Readability of Open Access and Non–Open Access Articles Reporting Research Studies in Primary Health Care: A Cross-sectional Study

Shuhei Ichikawa,1 Kae Uetani,2,3 Yoshihito Goto,3 Takanori Fujita4


Open access journals can enhance accessibility to the scientific articles. However, publishing in open access journals may not assure enough accessibility unless readers can understand what the article says. If articles in open access journals are more readable for nonprofessional readers, open access journals can enhance accessibility to contents of their articles. Therefore, we investigated whether articles in open access journals are more readable than journals with subscription models via a cross-sectional study.


We identified clinical trials and observational studies published in journals in the primary health care field from April 2010 to December 2016 using PubMed. Journals with 20 or more target articles were extracted, and the most recent 20 articles were analyzed. Journals were divided into 3 groups: full open access, hybrid open access, and completely subscription. The primary outcome was readability in the Introduction section estimated by Gunning Fog score. Gunning Fog score ranges from 6 (level for sixth-grade student) to 17 (level for college graduates); lower score indicates that the text is more readable. Secondary outcomes were number of sentences, number of words, number of words that have 3 or more syllables, mean sentence length, and average syllables per words. Journal Impact Factor was set as a covariate because high-impact journals generally set a more limited article length, which would contribute to more efficient sentences. Country of journal publisher was set as a covariate because familiarity with the English language could affect readability of the articles. Bayesian estimation with Markov Chain Monte Carlo was used to estimate whether articles in full open access journals and hybrid open access journals were more readable than those in subscription journals.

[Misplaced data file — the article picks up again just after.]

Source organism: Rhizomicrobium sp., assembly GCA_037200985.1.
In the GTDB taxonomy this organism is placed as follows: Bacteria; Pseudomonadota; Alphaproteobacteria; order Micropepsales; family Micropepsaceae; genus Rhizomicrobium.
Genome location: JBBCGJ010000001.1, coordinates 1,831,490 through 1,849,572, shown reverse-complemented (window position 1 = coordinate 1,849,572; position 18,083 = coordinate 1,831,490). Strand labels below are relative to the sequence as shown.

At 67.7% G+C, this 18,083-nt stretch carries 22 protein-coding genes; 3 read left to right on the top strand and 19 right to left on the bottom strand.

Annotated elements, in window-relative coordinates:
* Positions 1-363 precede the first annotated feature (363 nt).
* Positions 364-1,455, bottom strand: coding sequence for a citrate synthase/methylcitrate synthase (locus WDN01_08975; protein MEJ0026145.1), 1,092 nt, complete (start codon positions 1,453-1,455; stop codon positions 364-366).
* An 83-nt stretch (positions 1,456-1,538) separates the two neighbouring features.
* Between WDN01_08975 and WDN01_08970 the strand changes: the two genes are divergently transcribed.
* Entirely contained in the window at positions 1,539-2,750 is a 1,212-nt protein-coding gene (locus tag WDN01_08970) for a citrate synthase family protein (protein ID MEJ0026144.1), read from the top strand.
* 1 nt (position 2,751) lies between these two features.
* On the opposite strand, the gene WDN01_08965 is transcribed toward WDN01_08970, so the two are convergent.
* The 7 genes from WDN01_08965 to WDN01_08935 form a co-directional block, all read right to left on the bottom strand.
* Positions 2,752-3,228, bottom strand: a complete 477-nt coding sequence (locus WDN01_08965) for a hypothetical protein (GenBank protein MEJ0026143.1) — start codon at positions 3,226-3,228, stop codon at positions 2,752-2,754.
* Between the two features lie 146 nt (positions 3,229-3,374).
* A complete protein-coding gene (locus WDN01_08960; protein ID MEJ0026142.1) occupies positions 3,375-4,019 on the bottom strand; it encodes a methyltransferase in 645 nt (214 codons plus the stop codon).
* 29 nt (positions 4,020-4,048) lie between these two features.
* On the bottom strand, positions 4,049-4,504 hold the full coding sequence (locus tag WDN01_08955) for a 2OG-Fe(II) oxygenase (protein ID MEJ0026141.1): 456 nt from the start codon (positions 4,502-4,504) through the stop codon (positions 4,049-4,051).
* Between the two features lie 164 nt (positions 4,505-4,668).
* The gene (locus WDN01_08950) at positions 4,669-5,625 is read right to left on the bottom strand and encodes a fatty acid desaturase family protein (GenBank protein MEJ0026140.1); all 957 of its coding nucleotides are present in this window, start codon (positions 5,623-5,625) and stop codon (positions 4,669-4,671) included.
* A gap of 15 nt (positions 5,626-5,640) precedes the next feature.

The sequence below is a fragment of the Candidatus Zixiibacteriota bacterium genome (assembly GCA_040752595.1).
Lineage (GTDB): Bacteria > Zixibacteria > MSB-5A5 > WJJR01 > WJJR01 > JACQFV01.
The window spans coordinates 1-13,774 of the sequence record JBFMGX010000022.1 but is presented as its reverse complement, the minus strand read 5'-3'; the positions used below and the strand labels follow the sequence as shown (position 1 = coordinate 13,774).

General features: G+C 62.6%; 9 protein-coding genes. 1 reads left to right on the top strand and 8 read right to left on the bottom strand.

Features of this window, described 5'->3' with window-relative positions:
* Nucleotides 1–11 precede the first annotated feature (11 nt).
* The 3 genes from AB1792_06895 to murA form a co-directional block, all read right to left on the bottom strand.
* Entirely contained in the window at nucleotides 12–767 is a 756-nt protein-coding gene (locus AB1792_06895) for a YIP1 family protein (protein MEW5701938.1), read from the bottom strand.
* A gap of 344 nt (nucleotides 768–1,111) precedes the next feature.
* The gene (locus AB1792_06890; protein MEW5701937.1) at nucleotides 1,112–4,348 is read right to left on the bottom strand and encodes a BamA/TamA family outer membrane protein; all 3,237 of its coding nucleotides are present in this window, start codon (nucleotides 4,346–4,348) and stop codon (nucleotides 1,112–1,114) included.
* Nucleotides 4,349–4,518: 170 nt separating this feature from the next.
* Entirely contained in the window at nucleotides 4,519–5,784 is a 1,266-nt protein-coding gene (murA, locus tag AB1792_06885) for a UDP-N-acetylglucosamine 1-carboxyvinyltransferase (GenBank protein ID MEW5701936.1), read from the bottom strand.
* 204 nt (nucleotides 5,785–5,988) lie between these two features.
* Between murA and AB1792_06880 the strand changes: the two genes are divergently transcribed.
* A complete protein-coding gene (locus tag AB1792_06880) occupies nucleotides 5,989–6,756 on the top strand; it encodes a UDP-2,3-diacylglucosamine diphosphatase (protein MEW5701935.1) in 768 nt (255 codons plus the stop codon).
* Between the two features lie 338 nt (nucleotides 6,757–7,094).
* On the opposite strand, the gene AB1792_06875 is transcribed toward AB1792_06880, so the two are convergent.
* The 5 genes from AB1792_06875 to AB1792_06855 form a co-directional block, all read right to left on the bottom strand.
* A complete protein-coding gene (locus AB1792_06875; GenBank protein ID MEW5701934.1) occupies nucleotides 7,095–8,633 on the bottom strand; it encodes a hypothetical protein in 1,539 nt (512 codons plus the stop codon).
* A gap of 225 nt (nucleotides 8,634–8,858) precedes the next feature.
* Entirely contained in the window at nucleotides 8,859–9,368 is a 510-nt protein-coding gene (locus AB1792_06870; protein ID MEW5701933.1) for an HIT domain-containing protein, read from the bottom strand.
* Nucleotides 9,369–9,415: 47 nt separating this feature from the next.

One hundred forty articles were extracted from 7 journals: Ann Fam Med, Fam Med, J Gen Intern Med, Br J Gen Pract, Fam Pract, J Am Board of Fam Med, and BMC Fam Pract. Fog scores and other parameters in each group are shown in the Table. Mean Fog scores in each type of journals was 19, which exceeded the college graduate level (17). Mean (SD) FOG scores in full open-access journals (19.0 [2.1]; estimates 0.69; 95% CI, −0.40 to 1.78) and hybrid open access journals (19.0 [2.5]; estimates, 0.12; 95% CI, −0.96 to 1.23) were not significantly different from subscription journals (mean [SD], 19.6 [2.4]).


We found no difference in readability among full open access, hybrid open access, and completely subscription journals.

1Department of Education and Research in Family and Community Medicine, Mie University Graduate School of Medicine, Mie, Japan, jwellyfish@outlook.com, ichikawa-s@clin.medic.mie-u.ac.jp; 2Medical Communication Department, Statcom Co Ltd, Tokyo, Japan; 3Department of Health Informatics, Kyoto University School of Public Health, Kyoto, Japan; 4KEIO University Platform for Healthcare Industries, Tokyo, Japan

Conflict of Interest Disclosures:

None reported.


Mr Ichikawa received a grant for younger researcher from Mie University in 2016.

Role of the Funder/Sponsor:

Mie University had no role for this research, except for funding.